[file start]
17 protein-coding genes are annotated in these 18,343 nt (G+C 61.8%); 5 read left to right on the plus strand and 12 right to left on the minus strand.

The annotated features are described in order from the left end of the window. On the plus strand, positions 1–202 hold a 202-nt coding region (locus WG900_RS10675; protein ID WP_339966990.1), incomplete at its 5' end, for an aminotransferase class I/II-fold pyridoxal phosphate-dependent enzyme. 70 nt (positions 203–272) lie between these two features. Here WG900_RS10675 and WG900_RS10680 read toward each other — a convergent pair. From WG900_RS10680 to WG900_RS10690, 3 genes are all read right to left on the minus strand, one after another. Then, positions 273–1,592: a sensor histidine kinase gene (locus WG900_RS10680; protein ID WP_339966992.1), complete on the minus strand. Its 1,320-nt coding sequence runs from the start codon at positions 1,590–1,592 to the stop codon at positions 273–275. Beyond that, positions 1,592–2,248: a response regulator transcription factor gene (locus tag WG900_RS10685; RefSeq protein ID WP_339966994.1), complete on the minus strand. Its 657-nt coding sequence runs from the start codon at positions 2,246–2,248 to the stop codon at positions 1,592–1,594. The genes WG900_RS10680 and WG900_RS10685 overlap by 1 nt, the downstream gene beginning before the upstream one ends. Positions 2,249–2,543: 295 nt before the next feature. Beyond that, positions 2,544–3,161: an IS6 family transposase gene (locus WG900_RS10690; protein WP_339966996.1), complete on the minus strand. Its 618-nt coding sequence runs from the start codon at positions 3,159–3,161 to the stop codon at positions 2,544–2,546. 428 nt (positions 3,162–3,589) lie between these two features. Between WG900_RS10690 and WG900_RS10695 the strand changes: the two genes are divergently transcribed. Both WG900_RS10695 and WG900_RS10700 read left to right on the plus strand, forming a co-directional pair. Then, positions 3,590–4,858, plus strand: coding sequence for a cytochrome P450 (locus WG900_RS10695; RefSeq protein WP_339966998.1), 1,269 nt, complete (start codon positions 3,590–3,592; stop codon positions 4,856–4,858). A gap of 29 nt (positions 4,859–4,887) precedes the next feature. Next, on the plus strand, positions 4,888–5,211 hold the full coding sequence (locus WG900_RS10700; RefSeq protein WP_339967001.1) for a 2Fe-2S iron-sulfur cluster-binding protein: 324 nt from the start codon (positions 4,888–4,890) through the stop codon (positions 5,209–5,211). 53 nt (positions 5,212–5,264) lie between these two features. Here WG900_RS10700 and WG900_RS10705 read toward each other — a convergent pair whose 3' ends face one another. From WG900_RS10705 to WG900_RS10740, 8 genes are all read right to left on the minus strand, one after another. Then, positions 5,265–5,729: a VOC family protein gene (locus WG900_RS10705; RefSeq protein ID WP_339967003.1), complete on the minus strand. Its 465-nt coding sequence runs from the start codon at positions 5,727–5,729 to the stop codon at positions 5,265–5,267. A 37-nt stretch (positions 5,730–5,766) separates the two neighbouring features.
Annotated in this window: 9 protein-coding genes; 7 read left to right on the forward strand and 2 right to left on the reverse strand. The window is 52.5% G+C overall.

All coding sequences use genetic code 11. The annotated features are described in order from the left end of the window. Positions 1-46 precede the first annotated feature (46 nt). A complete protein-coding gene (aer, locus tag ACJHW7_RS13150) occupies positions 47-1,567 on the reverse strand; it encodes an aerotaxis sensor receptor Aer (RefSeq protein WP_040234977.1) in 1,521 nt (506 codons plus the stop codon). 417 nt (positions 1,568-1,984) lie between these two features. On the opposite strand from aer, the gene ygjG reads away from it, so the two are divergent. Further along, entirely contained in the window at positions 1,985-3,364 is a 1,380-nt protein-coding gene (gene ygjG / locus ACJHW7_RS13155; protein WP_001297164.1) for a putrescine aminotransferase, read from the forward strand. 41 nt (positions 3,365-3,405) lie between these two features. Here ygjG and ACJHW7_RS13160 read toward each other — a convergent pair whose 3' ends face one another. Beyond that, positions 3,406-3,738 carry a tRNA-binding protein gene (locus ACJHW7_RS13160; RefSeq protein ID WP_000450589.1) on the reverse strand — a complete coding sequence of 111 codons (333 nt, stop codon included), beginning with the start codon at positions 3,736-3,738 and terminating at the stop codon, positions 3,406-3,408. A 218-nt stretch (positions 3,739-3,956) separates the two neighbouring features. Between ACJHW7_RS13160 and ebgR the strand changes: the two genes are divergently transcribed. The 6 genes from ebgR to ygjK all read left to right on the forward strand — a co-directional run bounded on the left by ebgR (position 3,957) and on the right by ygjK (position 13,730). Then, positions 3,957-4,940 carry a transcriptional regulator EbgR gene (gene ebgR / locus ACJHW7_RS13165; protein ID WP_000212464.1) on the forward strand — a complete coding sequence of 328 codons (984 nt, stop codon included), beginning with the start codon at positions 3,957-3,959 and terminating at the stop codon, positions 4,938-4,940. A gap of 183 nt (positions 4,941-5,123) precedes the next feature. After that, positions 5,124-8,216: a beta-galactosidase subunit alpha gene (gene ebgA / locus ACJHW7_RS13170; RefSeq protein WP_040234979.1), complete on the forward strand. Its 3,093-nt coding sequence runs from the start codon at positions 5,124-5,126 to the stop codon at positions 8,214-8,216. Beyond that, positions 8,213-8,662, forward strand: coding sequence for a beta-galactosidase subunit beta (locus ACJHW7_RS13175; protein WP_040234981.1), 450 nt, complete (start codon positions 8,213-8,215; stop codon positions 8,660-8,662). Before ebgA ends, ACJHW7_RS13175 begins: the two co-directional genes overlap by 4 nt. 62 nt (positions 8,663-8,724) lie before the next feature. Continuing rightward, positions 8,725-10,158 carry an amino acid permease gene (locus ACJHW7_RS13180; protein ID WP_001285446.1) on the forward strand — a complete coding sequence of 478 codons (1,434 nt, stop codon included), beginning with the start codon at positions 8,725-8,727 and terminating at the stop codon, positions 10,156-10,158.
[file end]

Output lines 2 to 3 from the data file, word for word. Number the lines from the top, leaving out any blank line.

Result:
The annotated features are described in order from the left end of the window. On the plus strand, positions 1–202 hold a 202-nt coding region (locus WG900_RS10675; protein ID WP_339966990.1), incomplete at its 5' end, for an aminotransferase class I/II-fold pyridoxal phosphate-dependent enzyme. 70 nt (positions 203–272) lie between these two features. Here WG900_RS10675 and WG900_RS10680 read toward each other — a convergent pair. From WG900_RS10680 to WG900_RS10690, 3 genes are all read right to left on the minus strand, one after another. Then, positions 273–1,592: a sensor histidine kinase gene (locus WG900_RS10680; protein ID WP_339966992.1), complete on the minus strand. Its 1,320-nt coding sequence runs from the start codon at positions 1,590–1,592 to the stop codon at positions 273–275. Beyond that, positions 1,592–2,248: a response regulator transcription factor gene (locus tag WG900_RS10685; RefSeq protein ID WP_339966994.1), complete on the minus strand. Its 657-nt coding sequence runs from the start codon at positions 2,246–2,248 to the stop codon at positions 1,592–1,594. The genes WG900_RS10680 and WG900_RS10685 overlap by 1 nt, the downstream gene beginning before the upstream one ends. Positions 2,249–2,543: 295 nt before the next feature. Beyond that, positions 2,544–3,161: an IS6 family transposase gene (locus WG900_RS10690; protein WP_339966996.1), complete on the minus strand. Its 618-nt coding sequence runs from the start codon at positions 3,159–3,161 to the stop codon at positions 2,544–2,546. 428 nt (positions 3,162–3,589) lie between these two features. Between WG900_RS10690 and WG900_RS10695 the strand changes: the two genes are divergently transcribed. Both WG900_RS10695 and WG900_RS10700 read left to right on the plus strand, forming a co-directional pair. Then, positions 3,590–4,858, plus strand: coding sequence for a cytochrome P450 (locus WG900_RS10695; RefSeq protein WP_339966998.1), 1,269 nt, complete (start codon positions 3,590–3,592; stop codon positions 4,856–4,858). A gap of 29 nt (positions 4,859–4,887) precedes the next feature. Next, on the plus strand, positions 4,888–5,211 hold the full coding sequence (locus WG900_RS10700; RefSeq protein WP_339967001.1) for a 2Fe-2S iron-sulfur cluster-binding protein: 324 nt from the start codon (positions 4,888–4,890) through the stop codon (positions 5,209–5,211). 53 nt (positions 5,212–5,264) lie between these two features. Here WG900_RS10700 and WG900_RS10705 read toward each other — a convergent pair whose 3' ends face one another. From WG900_RS10705 to WG900_RS10740, 8 genes are all read right to left on the minus strand, one after another. Then, positions 5,265–5,729: a VOC family protein gene (locus WG900_RS10705; RefSeq protein ID WP_339967003.1), complete on the minus strand. Its 465-nt coding sequence runs from the start codon at positions 5,727–5,729 to the stop codon at positions 5,265–5,267. A 37-nt stretch (positions 5,730–5,766) separates the two neighbouring features.
Annotated in this window: 9 protein-coding genes; 7 read left to right on the forward strand and 2 right to left on the reverse strand. The window is 52.5% G+C overall.